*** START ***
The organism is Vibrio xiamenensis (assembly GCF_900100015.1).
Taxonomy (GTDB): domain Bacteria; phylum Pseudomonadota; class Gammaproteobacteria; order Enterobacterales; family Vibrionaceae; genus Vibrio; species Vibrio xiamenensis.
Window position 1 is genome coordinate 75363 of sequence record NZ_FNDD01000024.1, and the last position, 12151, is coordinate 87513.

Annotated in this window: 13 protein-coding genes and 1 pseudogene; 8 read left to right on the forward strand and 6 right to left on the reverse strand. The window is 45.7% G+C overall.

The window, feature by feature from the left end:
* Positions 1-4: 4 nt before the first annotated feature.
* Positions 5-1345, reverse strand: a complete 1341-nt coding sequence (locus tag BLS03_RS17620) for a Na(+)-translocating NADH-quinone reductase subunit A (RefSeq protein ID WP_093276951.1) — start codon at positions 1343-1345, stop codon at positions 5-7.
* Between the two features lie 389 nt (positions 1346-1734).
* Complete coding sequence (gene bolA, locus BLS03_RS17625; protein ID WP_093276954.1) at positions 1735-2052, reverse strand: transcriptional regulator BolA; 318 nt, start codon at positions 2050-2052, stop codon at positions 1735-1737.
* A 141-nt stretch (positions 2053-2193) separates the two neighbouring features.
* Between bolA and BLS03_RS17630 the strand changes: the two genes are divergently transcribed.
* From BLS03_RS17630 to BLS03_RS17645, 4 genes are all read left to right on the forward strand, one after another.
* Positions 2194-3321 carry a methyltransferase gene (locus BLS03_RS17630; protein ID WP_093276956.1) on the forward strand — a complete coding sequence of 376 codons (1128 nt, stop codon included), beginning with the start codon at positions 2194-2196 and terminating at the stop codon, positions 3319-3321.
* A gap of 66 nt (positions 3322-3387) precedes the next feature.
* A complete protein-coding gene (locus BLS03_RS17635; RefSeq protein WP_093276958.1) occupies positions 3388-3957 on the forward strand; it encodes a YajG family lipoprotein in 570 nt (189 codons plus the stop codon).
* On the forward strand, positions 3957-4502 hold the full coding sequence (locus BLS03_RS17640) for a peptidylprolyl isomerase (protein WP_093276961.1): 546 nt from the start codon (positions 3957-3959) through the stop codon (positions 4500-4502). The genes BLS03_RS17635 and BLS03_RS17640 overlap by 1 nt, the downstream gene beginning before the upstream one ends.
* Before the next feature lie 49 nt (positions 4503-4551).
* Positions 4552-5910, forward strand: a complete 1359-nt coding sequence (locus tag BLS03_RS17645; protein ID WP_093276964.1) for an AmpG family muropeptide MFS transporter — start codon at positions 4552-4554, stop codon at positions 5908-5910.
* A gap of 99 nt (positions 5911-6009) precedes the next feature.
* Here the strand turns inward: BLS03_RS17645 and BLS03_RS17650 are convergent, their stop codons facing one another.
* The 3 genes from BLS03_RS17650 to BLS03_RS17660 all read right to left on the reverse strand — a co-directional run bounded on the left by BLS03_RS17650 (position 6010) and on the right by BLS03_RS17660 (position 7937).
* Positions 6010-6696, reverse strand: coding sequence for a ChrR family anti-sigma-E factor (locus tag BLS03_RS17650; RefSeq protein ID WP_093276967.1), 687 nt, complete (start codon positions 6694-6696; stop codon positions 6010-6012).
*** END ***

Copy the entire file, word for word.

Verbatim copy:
The organism is Vibrio xiamenensis (assembly GCF_900100015.1).
Taxonomy (GTDB): domain Bacteria; phylum Pseudomonadota; class Gammaproteobacteria; order Enterobacterales; family Vibrionaceae; genus Vibrio; species Vibrio xiamenensis.
Window position 1 is genome coordinate 75363 of sequence record NZ_FNDD01000024.1, and the last position, 12151, is coordinate 87513.

Annotated in this window: 13 protein-coding genes and 1 pseudogene; 8 read left to right on the forward strand and 6 right to left on the reverse strand. The window is 45.7% G+C overall.

The window, feature by feature from the left end:
* Positions 1-4: 4 nt before the first annotated feature.
* Positions 5-1345, reverse strand: a complete 1341-nt coding sequence (locus tag BLS03_RS17620) for a Na(+)-translocating NADH-quinone reductase subunit A (RefSeq protein ID WP_093276951.1) — start codon at positions 1343-1345, stop codon at positions 5-7.
* Between the two features lie 389 nt (positions 1346-1734).
* Complete coding sequence (gene bolA, locus BLS03_RS17625; protein ID WP_093276954.1) at positions 1735-2052, reverse strand: transcriptional regulator BolA; 318 nt, start codon at positions 2050-2052, stop codon at positions 1735-1737.
* A 141-nt stretch (positions 2053-2193) separates the two neighbouring features.
* Between bolA and BLS03_RS17630 the strand changes: the two genes are divergently transcribed.
* From BLS03_RS17630 to BLS03_RS17645, 4 genes are all read left to right on the forward strand, one after another.
* Positions 2194-3321 carry a methyltransferase gene (locus BLS03_RS17630; protein ID WP_093276956.1) on the forward strand — a complete coding sequence of 376 codons (1128 nt, stop codon included), beginning with the start codon at positions 2194-2196 and terminating at the stop codon, positions 3319-3321.
* A gap of 66 nt (positions 3322-3387) precedes the next feature.
* A complete protein-coding gene (locus BLS03_RS17635; RefSeq protein WP_093276958.1) occupies positions 3388-3957 on the forward strand; it encodes a YajG family lipoprotein in 570 nt (189 codons plus the stop codon).
* On the forward strand, positions 3957-4502 hold the full coding sequence (locus BLS03_RS17640) for a peptidylprolyl isomerase (protein WP_093276961.1): 546 nt from the start codon (positions 3957-3959) through the stop codon (positions 4500-4502). The genes BLS03_RS17635 and BLS03_RS17640 overlap by 1 nt, the downstream gene beginning before the upstream one ends.
* Before the next feature lie 49 nt (positions 4503-4551).
* Positions 4552-5910, forward strand: a complete 1359-nt coding sequence (locus tag BLS03_RS17645; protein ID WP_093276964.1) for an AmpG family muropeptide MFS transporter — start codon at positions 4552-4554, stop codon at positions 5908-5910.
* A gap of 99 nt (positions 5911-6009) precedes the next feature.
* Here the strand turns inward: BLS03_RS17645 and BLS03_RS17650 are convergent, their stop codons facing one another.
* The 3 genes from BLS03_RS17650 to BLS03_RS17660 all read right to left on the reverse strand — a co-directional run bounded on the left by BLS03_RS17650 (position 6010) and on the right by BLS03_RS17660 (position 7937).
* Positions 6010-6696, reverse strand: coding sequence for a ChrR family anti-sigma-E factor (locus tag BLS03_RS17650; RefSeq protein ID WP_093276967.1), 687 nt, complete (start codon positions 6694-6696; stop codon positions 6010-6012).